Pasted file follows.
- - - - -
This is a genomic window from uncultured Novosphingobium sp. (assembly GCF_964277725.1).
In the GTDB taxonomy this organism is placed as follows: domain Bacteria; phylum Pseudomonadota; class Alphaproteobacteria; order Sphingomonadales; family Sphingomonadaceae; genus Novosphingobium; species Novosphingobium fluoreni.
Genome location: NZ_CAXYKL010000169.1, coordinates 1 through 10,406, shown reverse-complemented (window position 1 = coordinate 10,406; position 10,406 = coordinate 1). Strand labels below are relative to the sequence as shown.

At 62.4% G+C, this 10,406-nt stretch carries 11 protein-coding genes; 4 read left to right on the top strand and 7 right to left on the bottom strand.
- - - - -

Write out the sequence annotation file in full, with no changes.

This is a genomic window from uncultured Novosphingobium sp. (assembly GCF_964277725.1).
In the GTDB taxonomy this organism is placed as follows: domain Bacteria; phylum Pseudomonadota; class Alphaproteobacteria; order Sphingomonadales; family Sphingomonadaceae; genus Novosphingobium; species Novosphingobium fluoreni.
Genome location: NZ_CAXYKL010000169.1, coordinates 1 through 10,406, shown reverse-complemented (window position 1 = coordinate 10,406; position 10,406 = coordinate 1). Strand labels below are relative to the sequence as shown.

At 62.4% G+C, this 10,406-nt stretch carries 11 protein-coding genes; 4 read left to right on the top strand and 7 right to left on the bottom strand.